I’m From Poughkeepsie, NY.

by Tyrell Gorton

Satellite overhead image of New York State from Google Earth 2022

NOTE: Sylvia’s Place is an emergency night shelter and daytime community space for homeless LGBTQ youth, 16-24, in New York City. Every story this week will by someone from Sylvia’s Place. Read my previous “Sylvia’s Place Week” post for more information about the program and stories.

Growing up, boys are told that we need to be strong. We are taught that emotions are to be felt and controlled, and not to let them control you. We are taught the things that people believe make a “real” man. Men are supposed to be strong–physically, mentally, spiritually–supportive, dominant, dependable and secure. The one thing you can’t be when you’re a man is gay. If you are a boy who likes boys, it’s considered an automatic sin. The Christians (not all) say that you’re going to hell in a hand-basket with gasoline drawers on because “God made Adam and Eve, not Adam and Steve.”

I always knew that I liked boys. I remember all of the games of football, where I used to tackle the boy I liked harder than the rest. The games of basketball, where I chose to watch as opposed to play and would get extra excited when they shot jump shots so I could see “it” bounce in those all too revealing basketball shorts. And all of the wrestling matches (my fave) where we would get sweaty trying to prove we were the stronger of the two. Those were the good old days, before puberty hit and a boy could fantasize about all of the things he would do if he was grown enough to, which seems like 16 when you’re 9.

Everything during puberty was a clusterfuck of, “He’s cute, let’s fuck”, “Fuck you”, “You’re gay anyway so who cares.” Some would say I was flirtatious (true), promiscuous (very true–more like “ho”), vindictive (only to those who hurt my feelings), and defensive (only when I knew I was wrong).

I pride myself on being intelligent. Intelligence, I have found, can be very tricky, especially when you’re trying to find out if the “straight” boy in class likes boys, too. If you show them that you’re too stupid, they try to take advantage. If you show them that you’re too smart, they get intimidated. I thought I was slick by playing the role of the smartass-diddy-diddy-dumb-shit. All of this came to an end with Tony.

Tony was the sexiest 17-year-old boy I had ever seen. He was tall, light, built, with the cutest smile and sexy green eyes. One day when we were juniors in Poughkeepsie High, I asked him to come over to my house to “study.” He was cool with it because he knew I was good at Biology. For the record, he wasn’t. Anyway, he comes over and I get all “Susie Homemaker” with cookies and milk, slippers and the most comfy seat in the house. We start studying and I start with my shit.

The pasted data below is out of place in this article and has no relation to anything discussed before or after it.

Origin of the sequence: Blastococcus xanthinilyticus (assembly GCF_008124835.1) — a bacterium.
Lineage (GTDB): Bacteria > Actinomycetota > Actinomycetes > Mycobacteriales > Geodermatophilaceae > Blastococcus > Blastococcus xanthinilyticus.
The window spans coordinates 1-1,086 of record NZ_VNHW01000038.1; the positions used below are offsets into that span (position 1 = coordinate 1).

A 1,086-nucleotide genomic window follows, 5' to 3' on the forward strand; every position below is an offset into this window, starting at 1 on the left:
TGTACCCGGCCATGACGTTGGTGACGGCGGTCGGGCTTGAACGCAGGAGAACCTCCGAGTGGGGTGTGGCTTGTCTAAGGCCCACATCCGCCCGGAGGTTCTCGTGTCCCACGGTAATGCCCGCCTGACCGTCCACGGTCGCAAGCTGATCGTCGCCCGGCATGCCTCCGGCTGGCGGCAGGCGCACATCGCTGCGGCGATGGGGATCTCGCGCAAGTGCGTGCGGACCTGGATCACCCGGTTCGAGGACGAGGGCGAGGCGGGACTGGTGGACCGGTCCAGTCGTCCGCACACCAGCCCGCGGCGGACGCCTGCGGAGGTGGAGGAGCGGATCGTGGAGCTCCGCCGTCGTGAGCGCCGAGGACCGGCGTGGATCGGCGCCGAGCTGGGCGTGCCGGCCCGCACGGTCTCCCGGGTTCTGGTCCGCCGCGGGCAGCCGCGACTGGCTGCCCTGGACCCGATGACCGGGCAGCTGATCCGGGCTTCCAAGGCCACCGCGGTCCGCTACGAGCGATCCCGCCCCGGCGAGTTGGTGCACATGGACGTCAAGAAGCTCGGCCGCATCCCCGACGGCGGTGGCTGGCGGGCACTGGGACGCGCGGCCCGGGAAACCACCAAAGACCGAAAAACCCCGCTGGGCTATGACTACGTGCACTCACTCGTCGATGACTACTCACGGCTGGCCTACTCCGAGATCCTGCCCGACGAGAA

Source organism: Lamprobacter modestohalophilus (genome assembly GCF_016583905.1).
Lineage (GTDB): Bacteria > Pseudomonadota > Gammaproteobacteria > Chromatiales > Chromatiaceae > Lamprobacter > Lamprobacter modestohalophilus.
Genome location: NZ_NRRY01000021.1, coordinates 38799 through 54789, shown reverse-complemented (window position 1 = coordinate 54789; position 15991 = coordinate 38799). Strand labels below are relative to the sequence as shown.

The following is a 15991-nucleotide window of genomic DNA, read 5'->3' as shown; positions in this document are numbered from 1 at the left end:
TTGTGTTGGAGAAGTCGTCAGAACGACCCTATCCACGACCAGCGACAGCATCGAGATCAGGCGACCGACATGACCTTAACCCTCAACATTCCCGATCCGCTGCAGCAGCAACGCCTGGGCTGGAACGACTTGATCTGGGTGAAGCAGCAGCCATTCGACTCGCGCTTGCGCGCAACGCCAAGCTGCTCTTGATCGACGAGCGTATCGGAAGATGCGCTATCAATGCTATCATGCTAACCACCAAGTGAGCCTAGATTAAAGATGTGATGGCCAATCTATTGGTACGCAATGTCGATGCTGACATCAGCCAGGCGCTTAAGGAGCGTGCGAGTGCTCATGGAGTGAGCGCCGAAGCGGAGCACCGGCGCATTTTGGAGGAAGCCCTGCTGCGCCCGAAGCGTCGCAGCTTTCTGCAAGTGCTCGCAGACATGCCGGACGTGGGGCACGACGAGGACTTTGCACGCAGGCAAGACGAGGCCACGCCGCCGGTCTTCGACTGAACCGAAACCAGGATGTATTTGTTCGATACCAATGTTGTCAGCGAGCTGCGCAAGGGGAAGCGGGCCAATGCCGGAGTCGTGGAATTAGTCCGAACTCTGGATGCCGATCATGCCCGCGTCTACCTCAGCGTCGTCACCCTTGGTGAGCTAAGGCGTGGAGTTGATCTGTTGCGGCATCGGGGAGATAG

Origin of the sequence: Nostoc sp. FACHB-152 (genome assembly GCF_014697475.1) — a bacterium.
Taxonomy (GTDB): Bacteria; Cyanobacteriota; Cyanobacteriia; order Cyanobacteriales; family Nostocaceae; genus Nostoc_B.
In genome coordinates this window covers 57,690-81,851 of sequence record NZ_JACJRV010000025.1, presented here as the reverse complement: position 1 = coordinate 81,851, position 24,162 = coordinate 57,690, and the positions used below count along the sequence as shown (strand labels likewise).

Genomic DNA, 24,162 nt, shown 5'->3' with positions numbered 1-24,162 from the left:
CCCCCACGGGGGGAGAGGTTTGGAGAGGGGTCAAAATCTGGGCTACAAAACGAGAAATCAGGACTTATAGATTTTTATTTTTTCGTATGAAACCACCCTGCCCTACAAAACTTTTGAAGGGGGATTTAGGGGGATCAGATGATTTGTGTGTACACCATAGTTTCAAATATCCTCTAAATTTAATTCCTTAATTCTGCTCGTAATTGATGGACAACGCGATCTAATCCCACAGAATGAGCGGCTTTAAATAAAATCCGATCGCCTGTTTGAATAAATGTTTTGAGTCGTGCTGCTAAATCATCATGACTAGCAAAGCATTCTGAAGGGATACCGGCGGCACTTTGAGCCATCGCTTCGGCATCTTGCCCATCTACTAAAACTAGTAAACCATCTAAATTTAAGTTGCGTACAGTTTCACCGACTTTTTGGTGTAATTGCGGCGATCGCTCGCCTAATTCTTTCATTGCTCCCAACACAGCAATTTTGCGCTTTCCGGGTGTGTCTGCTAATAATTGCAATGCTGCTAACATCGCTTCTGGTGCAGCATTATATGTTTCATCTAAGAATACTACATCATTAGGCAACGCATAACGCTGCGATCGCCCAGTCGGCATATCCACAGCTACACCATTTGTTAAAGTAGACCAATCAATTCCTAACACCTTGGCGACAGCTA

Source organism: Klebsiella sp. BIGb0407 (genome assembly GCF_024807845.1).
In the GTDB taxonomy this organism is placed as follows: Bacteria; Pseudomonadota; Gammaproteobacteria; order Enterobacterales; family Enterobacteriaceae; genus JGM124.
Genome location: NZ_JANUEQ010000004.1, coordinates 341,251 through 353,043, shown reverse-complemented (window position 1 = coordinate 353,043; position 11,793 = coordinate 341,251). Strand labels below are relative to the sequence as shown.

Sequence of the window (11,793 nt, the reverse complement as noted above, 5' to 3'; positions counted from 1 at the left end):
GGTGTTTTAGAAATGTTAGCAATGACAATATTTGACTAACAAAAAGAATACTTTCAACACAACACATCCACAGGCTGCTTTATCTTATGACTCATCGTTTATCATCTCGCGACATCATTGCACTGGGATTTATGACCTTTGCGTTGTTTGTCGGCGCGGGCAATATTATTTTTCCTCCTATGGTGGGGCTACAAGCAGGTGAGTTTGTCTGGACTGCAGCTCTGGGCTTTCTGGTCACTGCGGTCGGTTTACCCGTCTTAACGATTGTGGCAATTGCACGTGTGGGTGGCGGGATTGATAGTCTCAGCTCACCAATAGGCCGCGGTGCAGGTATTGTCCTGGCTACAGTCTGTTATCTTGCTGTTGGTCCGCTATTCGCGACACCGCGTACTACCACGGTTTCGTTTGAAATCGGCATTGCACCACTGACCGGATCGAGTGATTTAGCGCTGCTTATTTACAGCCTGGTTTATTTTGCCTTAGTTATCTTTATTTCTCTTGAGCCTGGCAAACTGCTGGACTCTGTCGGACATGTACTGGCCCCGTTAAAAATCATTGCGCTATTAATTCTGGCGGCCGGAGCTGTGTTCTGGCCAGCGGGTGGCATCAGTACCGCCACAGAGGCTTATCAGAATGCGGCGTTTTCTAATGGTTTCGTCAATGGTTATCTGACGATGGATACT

“Do you want a foot rub?” That was the reason for the slippers.

“Sure, why not.”

I thought I had it made as I started rubbing and gradually made my way up his legs while he acts oblivious and asks me questions about some bitch in the book that I didn’t care about. While answering his questions I fucked up and said “he” instead of “she.”

Tony got a look on his face and said, “Can I ask you a serious question?”

“Sure, I have nothing to hide.”

“Do you like boys?”

“Sure, they’re fun to hang out with.”

He replies, “No, I mean, are you gay?”

I acted all offended and replied with a few choice comments that I’m not proud of, but it was the move when you’re 16, gay and confused, living in a community that would lynch you if you stared at a boy too long. Long story short, he wound up leaving my house crying. Tony didn’t come to school for a few days. When he did come back I acted like I didn’t even know he existed. I would act like I was the straightest guy in the world when he came around. After about a week, he pulled me off to the side and asked me why I was treating him like shit. I said, “Because I don’t like fairies, you homo.”

“That’s sad.”

“What’s sad?” I asked.

“The fact that you’re so afraid to be yourself,” he explained, “that you just lost the potential love of your life.”

I was shocked because I really liked him but I was too afraid to show it. Ever since then, I gave up on trying to please everyone and worrying about what people think of me and decided to simply be me. A young man from a small town called Poughkeepsie, New York, and proud to be gay.

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